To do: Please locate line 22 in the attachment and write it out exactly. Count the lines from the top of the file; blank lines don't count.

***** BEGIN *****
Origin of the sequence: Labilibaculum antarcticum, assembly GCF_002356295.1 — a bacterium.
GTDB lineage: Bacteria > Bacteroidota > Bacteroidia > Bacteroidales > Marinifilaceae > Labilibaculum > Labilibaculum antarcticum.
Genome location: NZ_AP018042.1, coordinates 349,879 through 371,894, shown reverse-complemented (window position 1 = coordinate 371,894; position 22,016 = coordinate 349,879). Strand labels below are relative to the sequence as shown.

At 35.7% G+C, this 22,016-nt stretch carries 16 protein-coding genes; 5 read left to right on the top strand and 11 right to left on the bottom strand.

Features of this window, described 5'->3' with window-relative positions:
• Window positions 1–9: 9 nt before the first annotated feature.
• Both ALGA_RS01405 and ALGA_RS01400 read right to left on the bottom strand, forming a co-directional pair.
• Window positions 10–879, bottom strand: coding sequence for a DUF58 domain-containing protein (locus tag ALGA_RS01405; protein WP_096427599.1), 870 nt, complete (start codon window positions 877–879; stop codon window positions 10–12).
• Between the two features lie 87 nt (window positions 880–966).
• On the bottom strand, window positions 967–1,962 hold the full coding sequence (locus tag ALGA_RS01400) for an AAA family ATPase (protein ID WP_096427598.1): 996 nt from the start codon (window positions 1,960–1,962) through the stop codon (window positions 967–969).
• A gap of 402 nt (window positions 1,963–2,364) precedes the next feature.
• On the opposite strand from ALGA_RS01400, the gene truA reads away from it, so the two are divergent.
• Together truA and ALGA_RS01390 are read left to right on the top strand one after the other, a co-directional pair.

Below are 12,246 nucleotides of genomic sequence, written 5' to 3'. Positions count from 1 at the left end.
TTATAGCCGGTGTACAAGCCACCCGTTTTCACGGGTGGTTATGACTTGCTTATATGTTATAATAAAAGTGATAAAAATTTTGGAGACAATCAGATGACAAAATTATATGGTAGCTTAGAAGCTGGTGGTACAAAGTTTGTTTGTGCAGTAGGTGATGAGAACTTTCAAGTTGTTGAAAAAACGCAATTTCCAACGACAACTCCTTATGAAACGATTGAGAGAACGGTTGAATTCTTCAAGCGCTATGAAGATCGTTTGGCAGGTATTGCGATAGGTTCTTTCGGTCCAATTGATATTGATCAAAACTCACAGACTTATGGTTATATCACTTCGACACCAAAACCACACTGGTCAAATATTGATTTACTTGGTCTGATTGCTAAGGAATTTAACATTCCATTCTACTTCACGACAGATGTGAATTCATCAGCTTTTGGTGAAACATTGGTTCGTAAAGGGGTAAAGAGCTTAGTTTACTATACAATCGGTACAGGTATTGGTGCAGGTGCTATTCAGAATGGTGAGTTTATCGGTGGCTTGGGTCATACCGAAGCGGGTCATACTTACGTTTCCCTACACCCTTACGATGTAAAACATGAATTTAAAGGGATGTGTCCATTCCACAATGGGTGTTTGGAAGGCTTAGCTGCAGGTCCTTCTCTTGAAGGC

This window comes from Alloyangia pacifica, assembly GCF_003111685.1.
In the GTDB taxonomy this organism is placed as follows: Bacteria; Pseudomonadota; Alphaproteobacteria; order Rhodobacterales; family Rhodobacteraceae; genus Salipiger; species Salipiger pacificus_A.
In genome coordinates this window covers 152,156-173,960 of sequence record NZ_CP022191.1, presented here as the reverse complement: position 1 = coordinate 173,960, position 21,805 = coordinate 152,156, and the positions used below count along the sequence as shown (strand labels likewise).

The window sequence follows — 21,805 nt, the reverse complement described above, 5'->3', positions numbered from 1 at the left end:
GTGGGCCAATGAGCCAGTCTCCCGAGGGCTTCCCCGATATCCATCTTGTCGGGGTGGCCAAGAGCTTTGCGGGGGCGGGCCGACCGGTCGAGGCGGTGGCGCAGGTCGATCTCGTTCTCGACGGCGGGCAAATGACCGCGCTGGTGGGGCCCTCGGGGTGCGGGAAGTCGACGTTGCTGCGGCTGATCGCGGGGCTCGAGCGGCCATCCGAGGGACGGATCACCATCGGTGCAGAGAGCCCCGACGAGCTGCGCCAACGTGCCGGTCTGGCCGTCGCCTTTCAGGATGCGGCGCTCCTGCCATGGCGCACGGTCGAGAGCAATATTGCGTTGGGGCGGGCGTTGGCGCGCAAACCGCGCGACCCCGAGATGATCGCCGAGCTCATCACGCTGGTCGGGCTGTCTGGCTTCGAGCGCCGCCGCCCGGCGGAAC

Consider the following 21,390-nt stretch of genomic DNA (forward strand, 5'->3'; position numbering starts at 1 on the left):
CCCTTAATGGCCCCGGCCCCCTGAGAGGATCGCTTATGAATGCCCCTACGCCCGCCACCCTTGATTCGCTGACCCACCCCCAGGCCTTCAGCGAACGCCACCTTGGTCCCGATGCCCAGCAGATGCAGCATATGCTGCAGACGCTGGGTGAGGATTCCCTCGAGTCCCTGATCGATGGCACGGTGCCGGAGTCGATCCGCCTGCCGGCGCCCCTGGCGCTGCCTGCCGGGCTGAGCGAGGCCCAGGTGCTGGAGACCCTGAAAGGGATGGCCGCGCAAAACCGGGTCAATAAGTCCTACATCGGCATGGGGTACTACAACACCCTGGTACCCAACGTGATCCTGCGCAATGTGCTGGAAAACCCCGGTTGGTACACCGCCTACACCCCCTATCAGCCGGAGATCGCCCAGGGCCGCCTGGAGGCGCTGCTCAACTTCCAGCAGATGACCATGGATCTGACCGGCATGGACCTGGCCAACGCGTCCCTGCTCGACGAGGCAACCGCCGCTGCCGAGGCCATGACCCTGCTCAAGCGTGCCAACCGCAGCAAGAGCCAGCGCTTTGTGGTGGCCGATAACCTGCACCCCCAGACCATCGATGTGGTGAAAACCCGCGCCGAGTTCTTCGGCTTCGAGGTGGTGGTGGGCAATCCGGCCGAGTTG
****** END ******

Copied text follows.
CCCTTAATGGCCCCGGCCCCCTGAGAGGATCGCTTATGAATGCCCCTACGCCCGCCACCCTTGATTCGCTGACCCACCCCCAGGCCTTCAGCGAACGCCACCTTGGTCCCGATGCCCAGCAGATGCAGCATATGCTGCAGACGCTGGGTGAGGATTCCCTCGAGTCCCTGATCGATGGCACGGTGCCGGAGTCGATCCGCCTGCCGGCGCCCCTGGCGCTGCCTGCCGGGCTGAGCGAGGCCCAGGTGCTGGAGACCCTGAAAGGGATGGCCGCGCAAAACCGGGTCAATAAGTCCTACATCGGCATGGGGTACTACAACACCCTGGTACCCAACGTGATCCTGCGCAATGTGCTGGAAAACCCCGGTTGGTACACCGCCTACACCCCCTATCAGCCGGAGATCGCCCAGGGCCGCCTGGAGGCGCTGCTCAACTTCCAGCAGATGACCATGGATCTGACCGGCATGGACCTGGCCAACGCGTCCCTGCTCGACGAGGCAACCGCCGCTGCCGAGGCCATGACCCTGCTCAAGCGTGCCAACCGCAGCAAGAGCCAGCGCTTTGTGGTGGCCGATAACCTGCACCCCCAGACCATCGATGTGGTGAAAACCCGCGCCGAGTTCTTCGGCTTCGAGGTGGTGGTGGGCAATCCGGCCGAGTTG